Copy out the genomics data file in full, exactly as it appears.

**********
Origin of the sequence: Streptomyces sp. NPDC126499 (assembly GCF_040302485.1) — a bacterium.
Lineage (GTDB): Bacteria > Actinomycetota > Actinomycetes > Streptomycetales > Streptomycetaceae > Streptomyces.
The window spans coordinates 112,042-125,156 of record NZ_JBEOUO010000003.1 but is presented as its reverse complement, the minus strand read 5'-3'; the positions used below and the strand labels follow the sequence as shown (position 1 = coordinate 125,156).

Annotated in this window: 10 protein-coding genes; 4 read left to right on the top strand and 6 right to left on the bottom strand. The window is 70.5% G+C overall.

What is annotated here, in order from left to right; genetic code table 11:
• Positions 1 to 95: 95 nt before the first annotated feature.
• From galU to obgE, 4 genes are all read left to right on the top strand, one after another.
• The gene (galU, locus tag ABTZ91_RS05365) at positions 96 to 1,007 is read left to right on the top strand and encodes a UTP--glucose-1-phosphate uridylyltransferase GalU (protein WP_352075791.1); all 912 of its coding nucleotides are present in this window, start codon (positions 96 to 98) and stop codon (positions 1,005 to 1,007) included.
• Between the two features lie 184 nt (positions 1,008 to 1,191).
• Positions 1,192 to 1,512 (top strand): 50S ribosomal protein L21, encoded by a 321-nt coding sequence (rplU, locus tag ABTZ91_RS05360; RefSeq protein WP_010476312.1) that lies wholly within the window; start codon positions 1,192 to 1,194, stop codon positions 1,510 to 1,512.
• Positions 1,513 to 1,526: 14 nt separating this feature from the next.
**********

Origin of the sequence: Streptomyces sp. NPDC126499 (assembly GCF_040302485.1) — a bacterium.
Lineage (GTDB): Bacteria > Actinomycetota > Actinomycetes > Streptomycetales > Streptomycetaceae > Streptomyces.
The window spans coordinates 112,042-125,156 of record NZ_JBEOUO010000003.1 but is presented as its reverse complement, the minus strand read 5'-3'; the positions used below and the strand labels follow the sequence as shown (position 1 = coordinate 125,156).

Annotated in this window: 10 protein-coding genes; 4 read left to right on the top strand and 6 right to left on the bottom strand. The window is 70.5% G+C overall.

What is annotated here, in order from left to right; genetic code table 11:
• Positions 1 to 95: 95 nt before the first annotated feature.
• From galU to obgE, 4 genes are all read left to right on the top strand, one after another.
• The gene (galU, locus tag ABTZ91_RS05365) at positions 96 to 1,007 is read left to right on the top strand and encodes a UTP--glucose-1-phosphate uridylyltransferase GalU (protein WP_352075791.1); all 912 of its coding nucleotides are present in this window, start codon (positions 96 to 98) and stop codon (positions 1,005 to 1,007) included.
• Between the two features lie 184 nt (positions 1,008 to 1,191).
• Positions 1,192 to 1,512 (top strand): 50S ribosomal protein L21, encoded by a 321-nt coding sequence (rplU, locus tag ABTZ91_RS05360; RefSeq protein WP_010476312.1) that lies wholly within the window; start codon positions 1,192 to 1,194, stop codon positions 1,510 to 1,512.
• Positions 1,513 to 1,526: 14 nt separating this feature from the next.